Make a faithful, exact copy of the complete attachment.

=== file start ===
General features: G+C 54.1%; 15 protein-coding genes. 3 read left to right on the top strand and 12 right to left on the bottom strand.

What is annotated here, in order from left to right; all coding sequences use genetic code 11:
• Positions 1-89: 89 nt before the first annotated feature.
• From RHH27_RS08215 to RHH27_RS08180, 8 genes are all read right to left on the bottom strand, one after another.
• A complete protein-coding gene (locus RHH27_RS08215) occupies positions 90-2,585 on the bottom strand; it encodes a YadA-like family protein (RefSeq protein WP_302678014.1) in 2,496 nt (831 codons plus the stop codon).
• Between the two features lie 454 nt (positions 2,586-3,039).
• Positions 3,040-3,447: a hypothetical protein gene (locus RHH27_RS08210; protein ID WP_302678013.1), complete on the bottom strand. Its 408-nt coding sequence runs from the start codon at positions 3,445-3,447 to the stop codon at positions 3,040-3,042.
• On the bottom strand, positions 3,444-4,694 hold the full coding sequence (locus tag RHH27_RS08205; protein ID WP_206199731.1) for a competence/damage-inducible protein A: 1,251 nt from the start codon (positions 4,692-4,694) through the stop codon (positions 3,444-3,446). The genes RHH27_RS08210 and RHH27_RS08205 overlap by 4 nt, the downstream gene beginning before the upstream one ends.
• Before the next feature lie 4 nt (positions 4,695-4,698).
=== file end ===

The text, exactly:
General features: G+C 54.1%; 15 protein-coding genes. 3 read left to right on the top strand and 12 right to left on the bottom strand.

What is annotated here, in order from left to right; all coding sequences use genetic code 11:
• Positions 1-89: 89 nt before the first annotated feature.
• From RHH27_RS08215 to RHH27_RS08180, 8 genes are all read right to left on the bottom strand, one after another.
• A complete protein-coding gene (locus RHH27_RS08215) occupies positions 90-2,585 on the bottom strand; it encodes a YadA-like family protein (RefSeq protein WP_302678014.1) in 2,496 nt (831 codons plus the stop codon).
• Between the two features lie 454 nt (positions 2,586-3,039).
• Positions 3,040-3,447: a hypothetical protein gene (locus RHH27_RS08210; protein ID WP_302678013.1), complete on the bottom strand. Its 408-nt coding sequence runs from the start codon at positions 3,445-3,447 to the stop codon at positions 3,040-3,042.
• On the bottom strand, positions 3,444-4,694 hold the full coding sequence (locus tag RHH27_RS08205; protein ID WP_206199731.1) for a competence/damage-inducible protein A: 1,251 nt from the start codon (positions 4,692-4,694) through the stop codon (positions 3,444-3,446). The genes RHH27_RS08210 and RHH27_RS08205 overlap by 4 nt, the downstream gene beginning before the upstream one ends.
• Before the next feature lie 4 nt (positions 4,695-4,698).